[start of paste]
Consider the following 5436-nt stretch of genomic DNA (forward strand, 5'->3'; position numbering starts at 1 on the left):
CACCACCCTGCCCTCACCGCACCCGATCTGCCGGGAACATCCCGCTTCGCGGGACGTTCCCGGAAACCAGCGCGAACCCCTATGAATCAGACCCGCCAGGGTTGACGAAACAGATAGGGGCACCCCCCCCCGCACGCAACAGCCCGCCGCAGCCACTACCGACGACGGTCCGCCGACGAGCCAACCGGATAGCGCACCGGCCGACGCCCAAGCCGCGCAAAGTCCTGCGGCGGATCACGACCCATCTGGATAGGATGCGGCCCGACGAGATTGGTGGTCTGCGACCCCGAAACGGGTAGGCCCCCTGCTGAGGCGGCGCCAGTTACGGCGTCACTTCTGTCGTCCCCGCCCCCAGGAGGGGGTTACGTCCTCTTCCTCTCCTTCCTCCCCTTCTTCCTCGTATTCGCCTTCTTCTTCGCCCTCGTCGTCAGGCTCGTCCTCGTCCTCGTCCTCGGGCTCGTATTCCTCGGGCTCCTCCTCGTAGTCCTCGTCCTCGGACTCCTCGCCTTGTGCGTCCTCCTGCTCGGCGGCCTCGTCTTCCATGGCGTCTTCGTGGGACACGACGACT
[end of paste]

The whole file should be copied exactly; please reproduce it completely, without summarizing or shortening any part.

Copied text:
Consider the following 5436-nt stretch of genomic DNA (forward strand, 5'->3'; position numbering starts at 1 on the left):
CACCACCCTGCCCTCACCGCACCCGATCTGCCGGGAACATCCCGCTTCGCGGGACGTTCCCGGAAACCAGCGCGAACCCCTATGAATCAGACCCGCCAGGGTTGACGAAACAGATAGGGGCACCCCCCCCCGCACGCAACAGCCCGCCGCAGCCACTACCGACGACGGTCCGCCGACGAGCCAACCGGATAGCGCACCGGCCGACGCCCAAGCCGCGCAAAGTCCTGCGGCGGATCACGACCCATCTGGATAGGATGCGGCCCGACGAGATTGGTGGTCTGCGACCCCGAAACGGGTAGGCCCCCTGCTGAGGCGGCGCCAGTTACGGCGTCACTTCTGTCGTCCCCGCCCCCAGGAGGGGGTTACGTCCTCTTCCTCTCCTTCCTCCCCTTCTTCCTCGTATTCGCCTTCTTCTTCGCCCTCGTCGTCAGGCTCGTCCTCGTCCTCGTCCTCGGGCTCGTATTCCTCGGGCTCCTCCTCGTAGTCCTCGTCCTCGGACTCCTCGCCTTGTGCGTCCTCCTGCTCGGCGGCCTCGTCTTCCATGGCGTCTTCGTGGGACACGACGACT